Saturday, May 19, 2012

Friday's Facts 051812: DS and Leukemia

Individuals with Down syndrome have a 15 to 20 times greater risk of developing leukemia.

The majority of cases are categorized as acute megakaryoblastic leukemia (AMkL), which tends to occur in the first three years of life; thankfully, there is a high cure rate.

A transient form of leukemia is also seen in newborns with Down syndrome, disappearing spontaneously during the first two to three months of life.

One in every 95 children with Down syndrome develops leukemia, compared with one in every 2000 children without Down syndrome.

It appears that the extra genetic material found on chromosome 21 also may cause stem cells to proliferate before they have developed to maturity, creating “blast cells,” and thus, leukemia.

Children with Down syndrome are usually diagnosed with one of the two major forms of leukemia -- ALL (acute lymphoblastic leukemia) and AML (acute myeloid leukemia) -- in about the same proportion as all other children.

Compared to most children with AML, children who also have Down syndrome respond to treatment better, and have survival rates as high as 85%, compared with 50-55% for the others.

     For children with Down syndrome, leukemia treatment is more successful than for other kids. It's likely due to a genetic mutation found only in Down syndrome children, new research shows. However, the same mutation also increases the kids' leukemia risk.

     Children's cancer researchers have consistently reported the pattern. A specific type of acute myeloid leukemia (AML) called acute megakaryocytic leukemia (AMkL) is the most common type of AML in young children with Down syndrome.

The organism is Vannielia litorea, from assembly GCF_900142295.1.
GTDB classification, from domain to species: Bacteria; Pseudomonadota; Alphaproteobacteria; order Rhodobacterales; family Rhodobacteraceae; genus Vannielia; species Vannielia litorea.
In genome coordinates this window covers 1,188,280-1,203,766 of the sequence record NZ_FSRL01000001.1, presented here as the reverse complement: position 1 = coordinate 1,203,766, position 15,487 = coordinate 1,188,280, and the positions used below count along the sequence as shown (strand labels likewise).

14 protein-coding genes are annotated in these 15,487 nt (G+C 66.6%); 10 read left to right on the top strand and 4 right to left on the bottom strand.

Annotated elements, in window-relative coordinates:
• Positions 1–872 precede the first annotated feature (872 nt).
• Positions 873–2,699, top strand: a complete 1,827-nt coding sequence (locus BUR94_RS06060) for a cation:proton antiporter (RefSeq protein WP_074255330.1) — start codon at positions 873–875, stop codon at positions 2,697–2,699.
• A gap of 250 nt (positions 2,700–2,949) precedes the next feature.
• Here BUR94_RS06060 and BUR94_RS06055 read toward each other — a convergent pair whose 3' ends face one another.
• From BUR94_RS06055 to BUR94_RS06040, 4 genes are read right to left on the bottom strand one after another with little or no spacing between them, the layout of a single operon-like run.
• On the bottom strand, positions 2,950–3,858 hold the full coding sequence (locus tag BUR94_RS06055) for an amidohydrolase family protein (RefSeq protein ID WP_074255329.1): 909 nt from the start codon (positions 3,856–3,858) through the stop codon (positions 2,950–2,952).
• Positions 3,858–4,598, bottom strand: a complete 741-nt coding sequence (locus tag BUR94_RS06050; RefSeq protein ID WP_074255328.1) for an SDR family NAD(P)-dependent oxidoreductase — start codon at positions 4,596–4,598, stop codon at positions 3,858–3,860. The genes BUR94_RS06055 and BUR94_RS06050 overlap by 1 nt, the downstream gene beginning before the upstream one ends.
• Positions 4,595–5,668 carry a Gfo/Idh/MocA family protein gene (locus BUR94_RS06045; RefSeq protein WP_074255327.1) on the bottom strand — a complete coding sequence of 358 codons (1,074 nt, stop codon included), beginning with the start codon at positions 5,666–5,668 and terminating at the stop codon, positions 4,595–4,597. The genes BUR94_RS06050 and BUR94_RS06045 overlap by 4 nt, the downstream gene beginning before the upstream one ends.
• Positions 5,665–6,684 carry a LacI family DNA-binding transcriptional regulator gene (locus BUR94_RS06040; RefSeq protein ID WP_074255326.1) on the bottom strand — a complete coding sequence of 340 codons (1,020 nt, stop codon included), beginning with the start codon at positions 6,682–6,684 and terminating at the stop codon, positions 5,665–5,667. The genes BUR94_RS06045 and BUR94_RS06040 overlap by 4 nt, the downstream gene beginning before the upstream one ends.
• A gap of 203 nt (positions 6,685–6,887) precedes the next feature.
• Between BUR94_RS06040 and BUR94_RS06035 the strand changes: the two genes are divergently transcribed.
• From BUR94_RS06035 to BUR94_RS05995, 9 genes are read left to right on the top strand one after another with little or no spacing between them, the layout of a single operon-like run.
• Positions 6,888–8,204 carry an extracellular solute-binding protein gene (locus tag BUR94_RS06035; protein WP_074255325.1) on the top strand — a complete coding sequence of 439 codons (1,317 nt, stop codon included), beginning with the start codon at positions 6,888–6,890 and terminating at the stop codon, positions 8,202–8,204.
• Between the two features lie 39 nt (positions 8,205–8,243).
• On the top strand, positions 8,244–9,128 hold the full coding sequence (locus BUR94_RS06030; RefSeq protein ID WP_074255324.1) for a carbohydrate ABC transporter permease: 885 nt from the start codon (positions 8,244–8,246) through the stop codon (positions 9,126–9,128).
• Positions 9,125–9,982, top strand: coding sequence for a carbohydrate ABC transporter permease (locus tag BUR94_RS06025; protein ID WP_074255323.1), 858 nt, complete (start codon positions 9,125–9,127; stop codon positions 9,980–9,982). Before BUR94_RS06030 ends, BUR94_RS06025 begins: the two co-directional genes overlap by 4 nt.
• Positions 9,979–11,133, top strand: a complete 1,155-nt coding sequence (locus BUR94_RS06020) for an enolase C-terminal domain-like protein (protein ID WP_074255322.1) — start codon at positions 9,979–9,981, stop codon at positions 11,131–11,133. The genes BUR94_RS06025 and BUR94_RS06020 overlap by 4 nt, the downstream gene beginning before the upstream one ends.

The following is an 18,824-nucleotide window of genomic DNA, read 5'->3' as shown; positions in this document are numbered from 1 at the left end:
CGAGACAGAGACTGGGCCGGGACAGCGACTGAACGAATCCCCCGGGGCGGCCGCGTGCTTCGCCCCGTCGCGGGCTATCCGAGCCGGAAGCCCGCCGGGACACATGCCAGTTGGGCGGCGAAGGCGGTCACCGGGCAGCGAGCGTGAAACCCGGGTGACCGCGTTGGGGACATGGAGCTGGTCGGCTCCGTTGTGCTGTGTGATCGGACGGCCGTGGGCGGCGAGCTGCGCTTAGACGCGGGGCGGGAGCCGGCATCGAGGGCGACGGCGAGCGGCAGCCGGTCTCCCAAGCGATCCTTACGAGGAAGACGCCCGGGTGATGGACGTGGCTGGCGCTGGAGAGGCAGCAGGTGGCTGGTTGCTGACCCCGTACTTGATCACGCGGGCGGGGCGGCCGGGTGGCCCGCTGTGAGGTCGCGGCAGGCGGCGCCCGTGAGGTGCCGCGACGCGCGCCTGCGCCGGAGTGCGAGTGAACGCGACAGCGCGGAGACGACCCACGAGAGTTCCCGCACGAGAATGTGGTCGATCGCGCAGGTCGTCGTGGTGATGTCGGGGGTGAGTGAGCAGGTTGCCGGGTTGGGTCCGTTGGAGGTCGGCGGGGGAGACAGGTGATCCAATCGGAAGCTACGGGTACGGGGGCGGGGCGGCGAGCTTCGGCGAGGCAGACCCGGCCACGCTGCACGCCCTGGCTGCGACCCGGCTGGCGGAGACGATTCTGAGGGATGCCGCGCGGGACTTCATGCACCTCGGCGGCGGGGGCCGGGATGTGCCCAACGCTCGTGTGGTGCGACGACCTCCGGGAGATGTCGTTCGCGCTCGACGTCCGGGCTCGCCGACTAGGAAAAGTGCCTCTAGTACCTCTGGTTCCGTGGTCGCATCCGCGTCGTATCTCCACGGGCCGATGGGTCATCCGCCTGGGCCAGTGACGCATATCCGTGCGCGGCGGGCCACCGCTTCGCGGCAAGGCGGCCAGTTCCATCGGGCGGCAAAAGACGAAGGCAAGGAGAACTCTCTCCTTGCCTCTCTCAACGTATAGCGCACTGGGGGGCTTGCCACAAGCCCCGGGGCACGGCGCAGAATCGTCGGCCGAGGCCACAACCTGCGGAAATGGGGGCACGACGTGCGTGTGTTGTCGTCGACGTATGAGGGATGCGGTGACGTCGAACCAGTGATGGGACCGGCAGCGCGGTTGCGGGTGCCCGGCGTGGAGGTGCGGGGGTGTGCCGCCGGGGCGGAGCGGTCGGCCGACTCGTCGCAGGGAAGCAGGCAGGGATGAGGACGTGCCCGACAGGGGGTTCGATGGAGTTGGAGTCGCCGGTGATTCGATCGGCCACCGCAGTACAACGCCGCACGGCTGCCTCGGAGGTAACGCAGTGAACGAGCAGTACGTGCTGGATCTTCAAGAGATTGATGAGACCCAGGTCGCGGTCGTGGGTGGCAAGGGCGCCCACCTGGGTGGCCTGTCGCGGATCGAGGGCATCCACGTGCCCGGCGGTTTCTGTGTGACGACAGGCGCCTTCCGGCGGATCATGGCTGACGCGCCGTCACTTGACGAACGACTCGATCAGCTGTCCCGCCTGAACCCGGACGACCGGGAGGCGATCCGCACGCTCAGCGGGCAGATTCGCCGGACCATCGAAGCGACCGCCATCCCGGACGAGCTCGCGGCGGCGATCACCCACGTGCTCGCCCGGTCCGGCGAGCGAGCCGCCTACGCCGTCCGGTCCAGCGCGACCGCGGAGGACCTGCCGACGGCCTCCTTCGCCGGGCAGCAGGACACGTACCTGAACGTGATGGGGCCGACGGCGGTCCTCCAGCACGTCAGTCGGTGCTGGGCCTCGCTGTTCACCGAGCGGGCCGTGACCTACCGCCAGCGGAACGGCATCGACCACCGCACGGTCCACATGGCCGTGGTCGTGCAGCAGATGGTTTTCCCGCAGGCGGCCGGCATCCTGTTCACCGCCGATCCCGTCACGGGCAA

Recent studies have identified a genetic mutation in virtually all Down syndrome children who have AMkL. Non-Down syndrome kids with AML don't have this mutation. The mutation, known as the 40-kDa GATA1 protein, may be responsible for the survival difference.

     The GATA1 mutation seems to contribute to the Down syndrome kids' greater sensitivity to a specific cancer fighting drug, called cytosine arabinoside, which is used in treating AMkL.

     Cells with the normal GATA1 protein were 8 to 17 times less sensitive to the chemotherapy drug.  They were also 15 to 25 times less sensitive to gemcitabine, another leukemia drug.

     Tests of cells taken from 16 newly diagnosed Down syndrome children (including 12 AMkL patients) and 56 non-Down syndrome children with AML showed that 14 of 16 Down syndrome kids had the GATA1 mutation.

     This GATA1 mutation is a double-edged sword. It may increase a child's risk for leukemia, but it may also contribute to the high survival and low relapse rates of this unique group of Down syndrome patients.


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